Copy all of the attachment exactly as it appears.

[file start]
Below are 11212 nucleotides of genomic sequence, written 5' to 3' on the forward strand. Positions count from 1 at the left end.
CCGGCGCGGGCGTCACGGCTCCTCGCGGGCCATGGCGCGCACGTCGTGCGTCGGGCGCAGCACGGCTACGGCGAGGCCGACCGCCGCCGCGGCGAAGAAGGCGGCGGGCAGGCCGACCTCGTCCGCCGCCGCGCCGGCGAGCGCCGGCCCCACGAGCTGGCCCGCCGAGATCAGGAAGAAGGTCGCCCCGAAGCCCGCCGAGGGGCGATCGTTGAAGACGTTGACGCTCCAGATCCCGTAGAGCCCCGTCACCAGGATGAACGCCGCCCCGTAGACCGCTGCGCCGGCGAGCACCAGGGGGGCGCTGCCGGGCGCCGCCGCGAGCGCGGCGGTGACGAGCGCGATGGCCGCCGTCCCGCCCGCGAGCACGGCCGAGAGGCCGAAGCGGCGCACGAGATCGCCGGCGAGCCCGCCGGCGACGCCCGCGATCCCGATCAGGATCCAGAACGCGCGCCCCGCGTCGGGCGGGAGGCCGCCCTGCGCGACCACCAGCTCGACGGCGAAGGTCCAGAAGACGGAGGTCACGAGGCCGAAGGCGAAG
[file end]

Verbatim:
Below are 11212 nucleotides of genomic sequence, written 5' to 3' on the forward strand. Positions count from 1 at the left end.
CCGGCGCGGGCGTCACGGCTCCTCGCGGGCCATGGCGCGCACGTCGTGCGTCGGGCGCAGCACGGCTACGGCGAGGCCGACCGCCGCCGCGGCGAAGAAGGCGGCGGGCAGGCCGACCTCGTCCGCCGCCGCGCCGGCGAGCGCCGGCCCCACGAGCTGGCCCGCCGAGATCAGGAAGAAGGTCGCCCCGAAGCCCGCCGAGGGGCGATCGTTGAAGACGTTGACGCTCCAGATCCCGTAGAGCCCCGTCACCAGGATGAACGCCGCCCCGTAGACCGCTGCGCCGGCGAGCACCAGGGGGGCGCTGCCGGGCGCCGCCGCGAGCGCGGCGGTGACGAGCGCGATGGCCGCCGTCCCGCCCGCGAGCACGGCCGAGAGGCCGAAGCGGCGCACGAGATCGCCGGCGAGCCCGCCGGCGACGCCCGCGATCCCGATCAGGATCCAGAACGCGCGCCCCGCGTCGGGCGGGAGGCCGCCCTGCGCGACCACCAGCTCGACGGCGAAGGTCCAGAAGACGGAGGTCACGAGGCCGAAGGCGAAG